Air Force ROTC Program Overview
In addition to your normal college coursework, Air Force ROTC courses and hands-on leadership opportunities will complement your major and push you to make the most of your college life and your career.
Taught by a world-class military faculty and supplemented by distinguished speakers, Air Force ROTC classes bring policy and history to life. Classes take place in university classrooms at Parks College which is equipped with everything needed for learning in a comfortable and positive atmosphere. Computers and other helpful facilities are located at the Air Force ROTC detachment as well.
Cadets are only required to wear their uniforms on Wednesdays. Occasional special events will also prompt the wear of the Air Force ROTC uniform. The rest of the time we look like every other college student.
Cadets enrolling in ROTC classes as university freshmen will be classified as AS 100 cadets, in reference to the AS 100 series of classes they will take. The freshman experience in ROTC is far different from the experience of first-year cadets at the service academies (such as the US Air Force Academy). ROTC does not have an “initiation” year where freshmen cadets are placed under severe restrictions. AS 100 cadets are instead expected to simply learn all they can about ROTC and the Air Force in order to make an informed decision about whether to continue in the program.
Sophomore year is a time of preparation and training. AS 200 cadets are preparing for Field Training within the Field Training Preparation (FTP) program. FTP is designed to prepare cadets to excel at Field Training (see below). Marching skills, military customs and courtesies, and uniform wear are brought to the level of excellence AS 200 cadets learn hands-on followership and leadership skills as they lead their peers - skills that will help them succeed both in the Air Force and in civilian life.
Cadets who enroll in ROTC with only three years left until graduation will be enrolled as members of the AS 200 class and participate in the FTP activities. Cadets pursuing a career in the medical corps will usually apply for their position during the winter of their sophomore year.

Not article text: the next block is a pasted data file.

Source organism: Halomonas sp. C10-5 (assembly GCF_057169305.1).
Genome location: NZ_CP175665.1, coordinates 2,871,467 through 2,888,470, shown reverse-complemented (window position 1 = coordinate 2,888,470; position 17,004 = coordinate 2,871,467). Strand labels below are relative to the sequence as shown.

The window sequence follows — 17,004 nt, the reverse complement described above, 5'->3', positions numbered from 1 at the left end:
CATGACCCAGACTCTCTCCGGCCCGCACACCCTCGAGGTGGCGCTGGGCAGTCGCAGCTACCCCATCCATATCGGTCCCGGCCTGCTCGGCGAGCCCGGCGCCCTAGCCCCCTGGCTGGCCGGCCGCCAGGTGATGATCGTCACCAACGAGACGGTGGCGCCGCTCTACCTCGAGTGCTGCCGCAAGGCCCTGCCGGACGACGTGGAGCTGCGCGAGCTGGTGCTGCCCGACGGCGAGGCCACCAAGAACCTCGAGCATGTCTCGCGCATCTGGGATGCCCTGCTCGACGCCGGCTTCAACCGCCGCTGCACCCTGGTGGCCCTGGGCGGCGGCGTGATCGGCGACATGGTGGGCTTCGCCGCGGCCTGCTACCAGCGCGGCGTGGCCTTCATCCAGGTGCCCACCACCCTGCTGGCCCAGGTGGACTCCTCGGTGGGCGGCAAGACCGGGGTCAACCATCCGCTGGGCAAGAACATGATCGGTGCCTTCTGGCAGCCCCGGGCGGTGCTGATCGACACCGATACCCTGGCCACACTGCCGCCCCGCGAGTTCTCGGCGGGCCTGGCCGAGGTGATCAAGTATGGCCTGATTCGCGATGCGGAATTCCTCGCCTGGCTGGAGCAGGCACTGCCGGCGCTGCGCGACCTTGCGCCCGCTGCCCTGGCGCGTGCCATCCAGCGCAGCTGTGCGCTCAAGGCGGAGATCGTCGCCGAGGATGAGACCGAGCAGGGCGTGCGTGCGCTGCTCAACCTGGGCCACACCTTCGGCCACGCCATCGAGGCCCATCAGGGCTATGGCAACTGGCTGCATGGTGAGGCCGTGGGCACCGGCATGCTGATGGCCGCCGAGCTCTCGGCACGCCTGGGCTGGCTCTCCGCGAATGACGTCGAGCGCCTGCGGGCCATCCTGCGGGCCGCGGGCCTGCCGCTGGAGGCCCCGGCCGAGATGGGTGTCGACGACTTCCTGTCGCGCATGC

During the summer after their AS 200 year, cadets will be flown to Maxwell AFB, Alabama, to participate in field training. This rigorous four week program involves physical conditioning, weapons training and survival training. It is an opportunity to develop your skills as a leader and a team member. Cadets are evaluated on their ability to work together and succeed as a team.
Graduates of field training earn the privilege of wearing the historic “prop and wings” emblem on their uniform and enter the ranks of the Professional Officer Course (POC).
Following successful completion of field training, cadets will be placed in positions of leadership and responsibility within the cadet wing. AS 300 cadets are often assigned to manage the various projects and programs that enhance the experience of Det 207 cadets. Many AS 300 cadets will also serve as commanders of cadet flights (the equivalent of an army platoon), where they will be responsible for the training and preparation of up to a dozen cadets. Some AS 300 cadets also serve as executive officers of the wing commander and the group commanders, as squadron commanders (supervising two flights), and other various assignments.
Cadets pursuing a career as a pilot, combat systems officer/navigator, or air battle manager will usually apply for these positions during the winter of their junior year.
AS 400 cadets prepare for commissioning as a 2nd Lieutenant in the US Air Force by serving as the senior leadership of the cadet wing. The wing commander, his vice commander, and most of the group and squadron commanders are selected from the ranks of the AS 400 class. AS 400s may also serve as program/project managers and flight commanders. In all of these positions, the AS 400s hold a mentorship role as they help the AS 300s to develop their leadership qualities by exemplifying the fully-developed officer candidate.
Cadets who have not already been selected for a career field in medicine or flying will apply for their desired career field during their AS 400 year.
Fifth Year (If Applicable)
Cadets requiring a fifth year to complete their major may choose, with AFROTC approval, to delay their commissioning in order to study for one additional year. Fifth year cadets do not attend Air Force ROTC academic classes.